Quote:Realism is sometime unpleasant. The Darbee makes some images look more like the real people that you see on the street and less like Doris Day filmed through a silk screen.
The Darbee remote lets you have three preset levels (Green = Hi Def, Yellow=Gaming, Red=Full Pop). Within those selections you can easily increase or decrease to taste. But once set we, don't feel a need to change it often. My wife and I did notice that we wanted lower levels at first and in time craved more. I believe that it is the result of our brains learning to expect the added 3D cues.
The Darbee Patent document 7,995,835 Method and apparatus for altering two-dimensional images using three-dimensional information http://patft.uspto.gov/netacgi/nph-Parser?Sect1=PTO2&Sect2=HITOFF&u=%2Fnetahtml%2FPTO%2Fsearch-adv.htm&r=1&f=G&l=50&d=PTXT&p=1&S1=darbeevision&OS=darbeevision&RS=darbeevision mentions an interesting fact that I noticed about the process (my bold):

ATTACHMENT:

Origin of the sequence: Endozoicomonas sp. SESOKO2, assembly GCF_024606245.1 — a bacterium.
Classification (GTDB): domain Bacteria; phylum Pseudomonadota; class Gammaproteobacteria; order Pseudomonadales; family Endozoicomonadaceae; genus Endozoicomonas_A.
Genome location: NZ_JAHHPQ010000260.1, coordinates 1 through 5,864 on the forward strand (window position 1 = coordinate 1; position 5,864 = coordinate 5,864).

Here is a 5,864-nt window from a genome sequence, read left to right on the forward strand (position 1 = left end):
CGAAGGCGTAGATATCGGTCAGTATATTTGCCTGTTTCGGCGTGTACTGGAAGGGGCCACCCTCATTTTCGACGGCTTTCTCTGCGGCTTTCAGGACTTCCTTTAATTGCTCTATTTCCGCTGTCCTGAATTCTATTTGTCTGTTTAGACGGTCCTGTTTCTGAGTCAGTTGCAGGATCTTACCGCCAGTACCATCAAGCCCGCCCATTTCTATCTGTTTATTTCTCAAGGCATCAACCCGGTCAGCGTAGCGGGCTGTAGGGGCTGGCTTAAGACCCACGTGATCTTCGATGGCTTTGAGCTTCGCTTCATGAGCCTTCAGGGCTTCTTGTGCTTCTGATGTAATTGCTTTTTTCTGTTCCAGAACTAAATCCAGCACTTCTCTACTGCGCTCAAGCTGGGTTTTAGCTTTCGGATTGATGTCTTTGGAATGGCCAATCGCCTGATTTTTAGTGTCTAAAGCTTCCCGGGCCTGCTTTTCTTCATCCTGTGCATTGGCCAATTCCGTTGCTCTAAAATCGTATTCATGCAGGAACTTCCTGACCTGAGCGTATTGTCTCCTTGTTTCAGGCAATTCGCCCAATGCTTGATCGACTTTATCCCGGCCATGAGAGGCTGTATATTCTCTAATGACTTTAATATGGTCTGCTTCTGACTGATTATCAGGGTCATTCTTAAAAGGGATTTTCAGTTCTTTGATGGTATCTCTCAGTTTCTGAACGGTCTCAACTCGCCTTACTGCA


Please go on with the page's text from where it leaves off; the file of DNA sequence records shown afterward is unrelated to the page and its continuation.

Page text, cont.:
"As a partial validation of this explanation as to why DarbeeVision works, it is interesting to note that viewing DVn images with only one eye seems to enhance the perceived 3D effect. In that case, it is not possible to explore the image normally by changing the convergence point of both eyes, so the brain is "fooled" into believing that the image is stereo, as if it had been perceived using both eyes.